7 Secrets For Beating Writer's Block
Most people can easily identify with the dreaded "writer's
block". It is a well-known phenomenon that just about everyone
has faced at some point in their lives.
For years at the beginning of my career, I suffered from writer's block big time! I therefore know, through personal anguish and suffering, just how debilitating that experience can be. It is is definitely not a pleasant experience.
Especially when the due date for one's project or paper is
getting closer by the day, and the boss asks you "how's that
project going" every time you don't manage to avoid him/her
when you're sneaking down the corridor.
WRITER'S BLOCK IS FEAR-BASED
Writer's block is a fear-based feeling. For whatever reason,
many of us have this incredible fear of committing ourselves
in writing whenever we are faced with a blank page or computer
Fear no longer! I'm here to tell you that writer's block can be beaten!
Just realizing that writer's block is really an irrational fear that keeps us from putting pen to paper is half the battle. It's actually a fear of the unknown, often coupled with a fear of failure.
We secretly wonder just what exactly is going to come out of this pen/keyboard, and when it does, will we be revealing some
kind of incompetent idiot who doesn't know what they're talking about?
On the other hand, if we have done the proper preparation, our
rational mind knows that we can do it just like we did it all
of those other times before.
Unfortunately, fear often wins the day when it comes to writing.
As I stated above, I suffered from writer's block for many
years and it was not the most enjoyable of experiences.
THE 7 SECRETS
Fortunately, somewhere along the way I did manage to develop
a few tricks to overcome writers block. Some are obvious,
others are not.
Here are my personal hard-earned practical secrets for overcoming writer's block:
In my experience this last one is the ultimate secret for
overcoming writer's block.
Don't Write Too Soon
Before trying to write, it is important to prepare mentally
for a few hours or days (depending on the size of the task)
by mulling the writing project over in the back of your mind.
(Just as athletes don't like to peak too soon, writers
shouldn't write too soon either!).
Do The Preparation
Read over whatever background material you have so that it is
fresh in your mind. I read through all background material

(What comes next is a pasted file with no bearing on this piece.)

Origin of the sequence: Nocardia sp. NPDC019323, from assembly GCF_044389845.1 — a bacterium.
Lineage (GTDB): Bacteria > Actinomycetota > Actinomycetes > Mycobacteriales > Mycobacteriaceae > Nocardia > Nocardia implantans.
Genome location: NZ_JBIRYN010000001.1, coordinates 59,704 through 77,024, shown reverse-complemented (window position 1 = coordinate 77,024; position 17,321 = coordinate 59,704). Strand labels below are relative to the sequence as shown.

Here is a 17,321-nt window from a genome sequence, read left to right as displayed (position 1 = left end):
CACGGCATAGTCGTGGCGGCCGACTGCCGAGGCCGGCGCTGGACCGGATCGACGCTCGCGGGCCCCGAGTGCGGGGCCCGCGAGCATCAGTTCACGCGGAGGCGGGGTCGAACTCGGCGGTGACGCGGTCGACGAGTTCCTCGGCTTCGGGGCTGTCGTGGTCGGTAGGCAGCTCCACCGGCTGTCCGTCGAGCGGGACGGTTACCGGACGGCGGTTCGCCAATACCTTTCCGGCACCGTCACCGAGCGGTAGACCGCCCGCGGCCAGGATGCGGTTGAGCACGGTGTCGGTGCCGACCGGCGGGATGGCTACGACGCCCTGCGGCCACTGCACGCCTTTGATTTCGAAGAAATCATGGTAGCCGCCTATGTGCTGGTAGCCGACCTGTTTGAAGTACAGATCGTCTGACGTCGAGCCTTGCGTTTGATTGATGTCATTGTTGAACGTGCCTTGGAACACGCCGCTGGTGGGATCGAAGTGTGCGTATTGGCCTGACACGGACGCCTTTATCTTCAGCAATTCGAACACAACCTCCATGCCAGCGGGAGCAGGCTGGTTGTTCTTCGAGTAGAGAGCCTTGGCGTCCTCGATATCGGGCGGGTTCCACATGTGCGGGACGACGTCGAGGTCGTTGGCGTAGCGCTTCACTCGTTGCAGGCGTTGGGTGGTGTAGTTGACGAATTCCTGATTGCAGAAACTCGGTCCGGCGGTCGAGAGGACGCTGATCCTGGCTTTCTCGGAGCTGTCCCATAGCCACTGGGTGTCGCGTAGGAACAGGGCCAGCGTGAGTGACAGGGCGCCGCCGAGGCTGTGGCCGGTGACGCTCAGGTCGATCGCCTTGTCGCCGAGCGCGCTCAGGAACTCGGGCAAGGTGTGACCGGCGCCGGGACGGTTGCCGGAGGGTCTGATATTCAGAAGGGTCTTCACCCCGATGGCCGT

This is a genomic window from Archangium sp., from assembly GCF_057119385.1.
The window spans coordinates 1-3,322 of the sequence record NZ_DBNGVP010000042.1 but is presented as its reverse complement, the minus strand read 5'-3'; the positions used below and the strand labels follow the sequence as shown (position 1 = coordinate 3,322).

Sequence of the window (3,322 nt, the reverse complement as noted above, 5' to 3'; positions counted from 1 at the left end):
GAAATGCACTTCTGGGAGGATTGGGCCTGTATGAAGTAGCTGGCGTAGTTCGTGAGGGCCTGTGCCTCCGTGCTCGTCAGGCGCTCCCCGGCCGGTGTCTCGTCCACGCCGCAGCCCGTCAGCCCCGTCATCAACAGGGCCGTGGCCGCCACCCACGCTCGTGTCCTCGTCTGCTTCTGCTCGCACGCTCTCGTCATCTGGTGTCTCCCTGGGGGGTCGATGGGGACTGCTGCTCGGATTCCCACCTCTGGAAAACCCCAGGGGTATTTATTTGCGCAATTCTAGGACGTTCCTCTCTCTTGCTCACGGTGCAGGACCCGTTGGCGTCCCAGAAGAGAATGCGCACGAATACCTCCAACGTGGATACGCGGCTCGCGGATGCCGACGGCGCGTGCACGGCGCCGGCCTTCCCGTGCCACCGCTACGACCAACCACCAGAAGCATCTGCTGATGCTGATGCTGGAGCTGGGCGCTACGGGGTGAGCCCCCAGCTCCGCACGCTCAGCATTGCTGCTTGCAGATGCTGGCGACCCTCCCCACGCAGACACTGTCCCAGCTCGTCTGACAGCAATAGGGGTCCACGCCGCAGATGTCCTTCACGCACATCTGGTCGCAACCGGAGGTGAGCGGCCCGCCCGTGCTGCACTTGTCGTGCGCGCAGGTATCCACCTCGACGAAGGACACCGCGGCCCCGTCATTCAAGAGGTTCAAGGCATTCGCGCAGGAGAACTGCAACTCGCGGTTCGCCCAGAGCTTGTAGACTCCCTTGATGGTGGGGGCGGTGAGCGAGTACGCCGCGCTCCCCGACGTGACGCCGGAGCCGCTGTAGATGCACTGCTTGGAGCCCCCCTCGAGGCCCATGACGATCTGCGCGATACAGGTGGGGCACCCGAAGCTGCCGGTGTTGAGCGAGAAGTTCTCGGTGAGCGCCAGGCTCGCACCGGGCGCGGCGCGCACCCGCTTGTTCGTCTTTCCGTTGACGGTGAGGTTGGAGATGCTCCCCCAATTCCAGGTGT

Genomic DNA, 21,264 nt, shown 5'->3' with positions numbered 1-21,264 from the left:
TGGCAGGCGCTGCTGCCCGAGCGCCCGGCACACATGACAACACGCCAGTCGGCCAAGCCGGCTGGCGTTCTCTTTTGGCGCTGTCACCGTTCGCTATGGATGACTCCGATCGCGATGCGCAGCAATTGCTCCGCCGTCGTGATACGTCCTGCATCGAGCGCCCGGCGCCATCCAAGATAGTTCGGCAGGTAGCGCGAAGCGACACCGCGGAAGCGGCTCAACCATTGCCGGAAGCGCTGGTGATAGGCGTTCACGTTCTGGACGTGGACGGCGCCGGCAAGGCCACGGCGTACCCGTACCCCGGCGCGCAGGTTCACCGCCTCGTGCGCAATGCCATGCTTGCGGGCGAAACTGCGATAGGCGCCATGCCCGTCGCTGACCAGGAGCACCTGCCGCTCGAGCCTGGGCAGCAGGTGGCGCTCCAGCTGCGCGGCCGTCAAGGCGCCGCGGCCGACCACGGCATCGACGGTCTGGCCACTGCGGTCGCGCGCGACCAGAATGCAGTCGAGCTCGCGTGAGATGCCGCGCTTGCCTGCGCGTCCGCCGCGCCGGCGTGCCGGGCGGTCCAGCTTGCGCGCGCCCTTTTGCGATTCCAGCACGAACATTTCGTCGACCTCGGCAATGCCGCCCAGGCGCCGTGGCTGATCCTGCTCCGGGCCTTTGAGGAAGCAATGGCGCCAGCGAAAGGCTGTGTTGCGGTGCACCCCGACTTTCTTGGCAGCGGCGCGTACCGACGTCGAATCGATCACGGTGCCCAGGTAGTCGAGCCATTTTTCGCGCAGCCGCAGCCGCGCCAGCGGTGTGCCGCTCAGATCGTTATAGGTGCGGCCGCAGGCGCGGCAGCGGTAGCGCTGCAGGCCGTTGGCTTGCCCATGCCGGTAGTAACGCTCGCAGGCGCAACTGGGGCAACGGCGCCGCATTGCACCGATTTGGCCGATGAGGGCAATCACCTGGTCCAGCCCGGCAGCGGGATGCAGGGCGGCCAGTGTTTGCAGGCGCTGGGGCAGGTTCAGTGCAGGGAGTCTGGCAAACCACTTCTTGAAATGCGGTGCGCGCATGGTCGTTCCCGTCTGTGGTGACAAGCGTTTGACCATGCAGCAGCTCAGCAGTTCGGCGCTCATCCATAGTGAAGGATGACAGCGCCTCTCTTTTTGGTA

carefully marking important points with a yellow hi-liter and
then review it all before I start to write.
Develop A Simple Outline
Before sitting down to write, put together a simple point-form
list of all of the key points you want to cover, and then
organize them in the order in which you are going to cover
them. (I know, I know... your Grade 6 teacher told you the
same thing... but it actually does work).
Keep Research Documents Close By
When you sit down to write, make sure that all of your key
background materials are spread out close at hand. This will
allow you to quickly refer to them without interrupting the
writing flow once you get going. I keep as many of the source
documents as possible wide open, and within eyesight for quick
and easy reference.
Just Start Writing
Yes, that's exactly what you do. Once you have prepared mentally
and done your homework you are ready to write, even if your
writer's block is saying "no". Just start writing any old thing
that comes to mind. Go with the natural flow. In no time at all
you will get into a rhythm, and the words will just keep on
Don't Worry About the First Draft
Once the words start to flow, don't worry about making it
perfect the first time. Remember, it's your first draft. You
will be able to revise it later. The critical thing at the
outset is to write those thoughts down as your mind dictates
them to you.
Work From An Example Or Template
Get an actual sample of the type of document that you need to
write. It could be something that you wrote previously, or it
could be something from an old working file, or a clipping
from a magazine article, or a sales brochure you picked up.
As long as it is the same type of document that you are writing.
Whatever it is, just post it up in your line of sight while you
are working. You'll be amazed at how it helps the words and
ideas flow. The main thing is to have an example to act as a
sort of visual template.
To help with this, be on the lookout for good examples of writing
that you may see in newspapers and magazines, and clip out the
useful ones for future reference.
(C) Shaun Fawcett is webmaster of several writing help websites and is the author of several best selling "writing toolkit" eBooks. His eBooks and his world famous f-r-e-e Writing Success Course are available at:WritingHelpTools.com
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